HPV testing for cervical cancer 'the best option for women over 30'
Thursday 15 December 2011
Testing for the presence of DNA from the human papillomavirus (HPV) alongside conventional screening is the best cervical cancer screening option for all women aged 30 years or older, according to scientists from the Netherlands.
They found that HPV testing combined with liquid-based cytology (commonly known as the smear test) is better at detecting the cell changes that lead to cervical cancer earlier and helps prevent more cervical cancer than the smear test alone.
The work, published in the Lancet Oncology, confirms several other studies that have already shown that HPV testing is more sensitive than the smear test at detecting precancerous cell changes.
The study involved 45,000 woman in the Netherlands who attended routine cervical screening.
Women were then randomly assigned to receive either HPV testing and the smear test, or the smear test alone. At the second screening round 5 years later, HPV and smear testing were done on all women.
The study showed that women who were given HPV tests had a lower chance of subsequently developing more serious changes in the cells of their cervix (known as 'grade 3 cervical intraepithelial neoplasia', or CIN3), and cervical cancer, than women who were offered the smear test only during the first round of screening.
The results showed that the combination of smear tests and DNA tests spotted more cases of intermediate (grade 2) changes or worse than smear tests alone.
And follow-on tests conducted five years later found fewer cases of more serious CIN grade 3 changes and cervical cancer in women from the HPV-tested group than those who'd only had the smear test.
The experts also found that HPV testing in women aged 33 and younger had a lower rate of false positive results, which can lead to unnecessary and uncomfortable treatments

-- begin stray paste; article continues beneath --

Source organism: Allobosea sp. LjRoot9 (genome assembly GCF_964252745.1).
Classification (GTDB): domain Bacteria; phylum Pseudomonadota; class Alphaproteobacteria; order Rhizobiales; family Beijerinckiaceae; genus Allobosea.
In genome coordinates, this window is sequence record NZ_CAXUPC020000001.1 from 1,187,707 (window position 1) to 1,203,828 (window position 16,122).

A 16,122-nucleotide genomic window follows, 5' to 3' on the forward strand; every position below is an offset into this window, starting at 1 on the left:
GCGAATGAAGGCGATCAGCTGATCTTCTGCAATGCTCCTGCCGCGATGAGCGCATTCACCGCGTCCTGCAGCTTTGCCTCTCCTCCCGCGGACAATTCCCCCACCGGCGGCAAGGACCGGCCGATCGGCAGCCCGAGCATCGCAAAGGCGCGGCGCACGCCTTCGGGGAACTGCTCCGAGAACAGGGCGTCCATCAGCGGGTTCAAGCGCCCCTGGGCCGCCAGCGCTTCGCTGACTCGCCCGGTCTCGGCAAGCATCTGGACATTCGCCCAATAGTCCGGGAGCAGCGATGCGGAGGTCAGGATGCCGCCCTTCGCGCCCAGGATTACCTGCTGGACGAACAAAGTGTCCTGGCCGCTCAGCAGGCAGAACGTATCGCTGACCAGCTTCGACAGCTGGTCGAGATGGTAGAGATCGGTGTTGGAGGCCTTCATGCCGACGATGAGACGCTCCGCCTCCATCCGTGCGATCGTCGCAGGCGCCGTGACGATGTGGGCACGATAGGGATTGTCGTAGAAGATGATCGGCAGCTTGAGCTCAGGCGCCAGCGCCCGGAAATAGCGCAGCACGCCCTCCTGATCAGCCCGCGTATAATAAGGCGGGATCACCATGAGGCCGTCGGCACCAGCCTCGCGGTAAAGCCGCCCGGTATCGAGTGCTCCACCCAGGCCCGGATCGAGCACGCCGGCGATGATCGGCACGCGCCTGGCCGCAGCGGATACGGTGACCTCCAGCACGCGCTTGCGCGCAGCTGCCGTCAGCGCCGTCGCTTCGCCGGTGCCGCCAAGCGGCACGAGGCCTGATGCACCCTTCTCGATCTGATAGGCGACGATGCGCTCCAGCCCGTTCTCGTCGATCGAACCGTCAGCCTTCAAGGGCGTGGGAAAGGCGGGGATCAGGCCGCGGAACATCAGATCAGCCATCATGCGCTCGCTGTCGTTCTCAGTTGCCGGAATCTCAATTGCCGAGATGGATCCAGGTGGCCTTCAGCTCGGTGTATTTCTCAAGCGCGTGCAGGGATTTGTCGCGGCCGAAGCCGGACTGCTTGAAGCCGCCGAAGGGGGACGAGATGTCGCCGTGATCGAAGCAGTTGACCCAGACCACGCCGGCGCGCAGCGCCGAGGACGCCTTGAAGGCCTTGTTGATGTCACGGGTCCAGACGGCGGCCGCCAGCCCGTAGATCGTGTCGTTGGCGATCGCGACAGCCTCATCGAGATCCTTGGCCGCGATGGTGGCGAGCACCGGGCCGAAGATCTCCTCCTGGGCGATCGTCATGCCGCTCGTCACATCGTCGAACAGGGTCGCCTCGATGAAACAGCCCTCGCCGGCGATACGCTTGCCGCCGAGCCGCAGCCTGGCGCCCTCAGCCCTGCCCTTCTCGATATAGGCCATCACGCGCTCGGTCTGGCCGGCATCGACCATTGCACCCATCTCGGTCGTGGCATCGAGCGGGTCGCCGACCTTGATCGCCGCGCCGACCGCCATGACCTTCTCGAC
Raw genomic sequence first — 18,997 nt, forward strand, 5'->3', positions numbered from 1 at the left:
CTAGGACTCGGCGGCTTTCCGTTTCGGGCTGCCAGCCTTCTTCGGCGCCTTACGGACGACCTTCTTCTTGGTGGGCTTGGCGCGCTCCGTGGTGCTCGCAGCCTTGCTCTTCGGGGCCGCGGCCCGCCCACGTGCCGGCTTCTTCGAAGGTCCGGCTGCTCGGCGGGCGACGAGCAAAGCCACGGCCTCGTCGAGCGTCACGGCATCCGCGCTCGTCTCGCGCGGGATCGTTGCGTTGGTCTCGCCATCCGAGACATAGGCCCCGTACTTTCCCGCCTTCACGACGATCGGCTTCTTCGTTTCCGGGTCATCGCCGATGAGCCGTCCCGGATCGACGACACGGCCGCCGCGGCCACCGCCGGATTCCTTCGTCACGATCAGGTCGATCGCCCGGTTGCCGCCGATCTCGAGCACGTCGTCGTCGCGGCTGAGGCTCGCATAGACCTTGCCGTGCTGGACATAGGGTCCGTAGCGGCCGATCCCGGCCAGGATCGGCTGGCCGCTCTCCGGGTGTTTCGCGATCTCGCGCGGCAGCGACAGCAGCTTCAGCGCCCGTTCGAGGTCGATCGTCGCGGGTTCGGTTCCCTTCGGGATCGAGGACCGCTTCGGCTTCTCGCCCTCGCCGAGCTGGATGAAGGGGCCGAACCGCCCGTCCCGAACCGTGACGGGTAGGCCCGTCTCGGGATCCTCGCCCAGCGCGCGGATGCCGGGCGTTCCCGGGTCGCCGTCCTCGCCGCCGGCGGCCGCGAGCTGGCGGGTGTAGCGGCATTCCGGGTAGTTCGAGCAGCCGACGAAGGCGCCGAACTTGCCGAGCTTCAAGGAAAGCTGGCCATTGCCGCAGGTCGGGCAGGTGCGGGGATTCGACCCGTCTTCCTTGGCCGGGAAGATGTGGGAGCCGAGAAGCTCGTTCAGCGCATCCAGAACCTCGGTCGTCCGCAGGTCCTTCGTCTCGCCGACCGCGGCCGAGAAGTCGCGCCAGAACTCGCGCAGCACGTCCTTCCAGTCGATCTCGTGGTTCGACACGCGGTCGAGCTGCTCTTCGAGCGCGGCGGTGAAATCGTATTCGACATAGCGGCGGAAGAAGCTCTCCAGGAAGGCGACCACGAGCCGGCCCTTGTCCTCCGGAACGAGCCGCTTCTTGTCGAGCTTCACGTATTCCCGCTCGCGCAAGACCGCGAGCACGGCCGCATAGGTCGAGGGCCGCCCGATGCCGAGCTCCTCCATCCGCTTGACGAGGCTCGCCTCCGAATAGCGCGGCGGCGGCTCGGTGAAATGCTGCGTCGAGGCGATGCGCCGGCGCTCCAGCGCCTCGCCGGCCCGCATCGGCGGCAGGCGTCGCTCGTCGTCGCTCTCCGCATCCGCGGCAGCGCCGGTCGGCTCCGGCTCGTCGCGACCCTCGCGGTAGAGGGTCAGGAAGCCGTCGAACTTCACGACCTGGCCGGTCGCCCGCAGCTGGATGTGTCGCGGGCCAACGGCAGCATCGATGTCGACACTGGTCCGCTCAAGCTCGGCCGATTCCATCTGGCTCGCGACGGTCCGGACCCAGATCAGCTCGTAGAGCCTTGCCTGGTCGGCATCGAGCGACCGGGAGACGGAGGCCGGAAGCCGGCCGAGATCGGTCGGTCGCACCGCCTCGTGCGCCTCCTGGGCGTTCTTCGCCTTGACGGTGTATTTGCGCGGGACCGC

Study author Professor Jack Cuzick, a Cancer Research UK epidemiologist based at Queen Mary, University of London, said the study added to the "overwhelming evidence" that including HPV testing in cervical screening programmes would be beneficial.
"Importantly, this is the second study to show that including HPV testing as the main screening method not only improves detection of precancerous changes, but also cuts cancer rates," he added.
"In the UK, HPV testing is only recommended for women whose smear tests have shown borderline or 'low grade' pre-cancerous changes to cervical cells. But based on the latest evidence, the HPV test would be the most effective way to detect cervical abnormalities in all women over 30."
Jessica Harris, Cancer Research UK's health information manager, said: "These results add to previous evidence showing that HPV testing is an effective way of picking up pre-cancerous cervical changes in women over 30.
"But it's important to answer some outstanding questions about how HPV screening could work in the real world, including how best to manage women who receive a positive HPV test result, and what to do for younger women.
"HPV testing has already been added to the national cervical screening programme to help reduce unnecessary and invasive repeat tests. High quality studies like this will help guide screening decisions in the future."
Copyright Press Association 2011
- Rijkaart, DC et al. Human papillomavirus testing for the detection of high-grade cervical intraepithelial neoplasia and cancer: final results of the POBASCAM randomised controlled trial. Lancet Oncology (2011) DOI:10.1016/S1470-2045(11)70296-0
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